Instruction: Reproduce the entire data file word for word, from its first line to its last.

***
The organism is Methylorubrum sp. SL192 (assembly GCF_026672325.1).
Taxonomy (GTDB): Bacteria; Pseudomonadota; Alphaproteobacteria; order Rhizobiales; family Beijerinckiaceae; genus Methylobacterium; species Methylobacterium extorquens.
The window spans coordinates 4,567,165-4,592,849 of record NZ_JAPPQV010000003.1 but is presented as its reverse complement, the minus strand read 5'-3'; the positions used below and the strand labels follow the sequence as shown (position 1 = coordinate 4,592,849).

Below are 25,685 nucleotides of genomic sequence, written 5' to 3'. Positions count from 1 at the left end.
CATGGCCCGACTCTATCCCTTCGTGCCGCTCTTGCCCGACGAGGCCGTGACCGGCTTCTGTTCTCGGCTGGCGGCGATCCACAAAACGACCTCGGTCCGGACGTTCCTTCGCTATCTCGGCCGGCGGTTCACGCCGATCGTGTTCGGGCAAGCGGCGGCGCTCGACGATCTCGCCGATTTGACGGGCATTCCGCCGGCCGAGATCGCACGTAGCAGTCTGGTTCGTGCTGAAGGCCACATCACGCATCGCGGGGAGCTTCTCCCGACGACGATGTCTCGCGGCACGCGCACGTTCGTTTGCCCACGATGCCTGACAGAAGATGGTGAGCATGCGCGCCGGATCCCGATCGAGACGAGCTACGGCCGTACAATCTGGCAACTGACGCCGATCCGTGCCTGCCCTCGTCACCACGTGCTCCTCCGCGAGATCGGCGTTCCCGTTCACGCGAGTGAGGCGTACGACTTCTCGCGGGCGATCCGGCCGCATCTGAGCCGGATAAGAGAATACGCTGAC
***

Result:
The organism is Methylorubrum sp. SL192 (assembly GCF_026672325.1).
Taxonomy (GTDB): Bacteria; Pseudomonadota; Alphaproteobacteria; order Rhizobiales; family Beijerinckiaceae; genus Methylobacterium; species Methylobacterium extorquens.
The window spans coordinates 4,567,165-4,592,849 of record NZ_JAPPQV010000003.1 but is presented as its reverse complement, the minus strand read 5'-3'; the positions used below and the strand labels follow the sequence as shown (position 1 = coordinate 4,592,849).

Below are 25,685 nucleotides of genomic sequence, written 5' to 3'. Positions count from 1 at the left end.
CATGGCCCGACTCTATCCCTTCGTGCCGCTCTTGCCCGACGAGGCCGTGACCGGCTTCTGTTCTCGGCTGGCGGCGATCCACAAAACGACCTCGGTCCGGACGTTCCTTCGCTATCTCGGCCGGCGGTTCACGCCGATCGTGTTCGGGCAAGCGGCGGCGCTCGACGATCTCGCCGATTTGACGGGCATTCCGCCGGCCGAGATCGCACGTAGCAGTCTGGTTCGTGCTGAAGGCCACATCACGCATCGCGGGGAGCTTCTCCCGACGACGATGTCTCGCGGCACGCGCACGTTCGTTTGCCCACGATGCCTGACAGAAGATGGTGAGCATGCGCGCCGGATCCCGATCGAGACGAGCTACGGCCGTACAATCTGGCAACTGACGCCGATCCGTGCCTGCCCTCGTCACCACGTGCTCCTCCGCGAGATCGGCGTTCCCGTTCACGCGAGTGAGGCGTACGACTTCTCGCGGGCGATCCGGCCGCATCTGAGCCGGATAAGAGAATACGCTGAC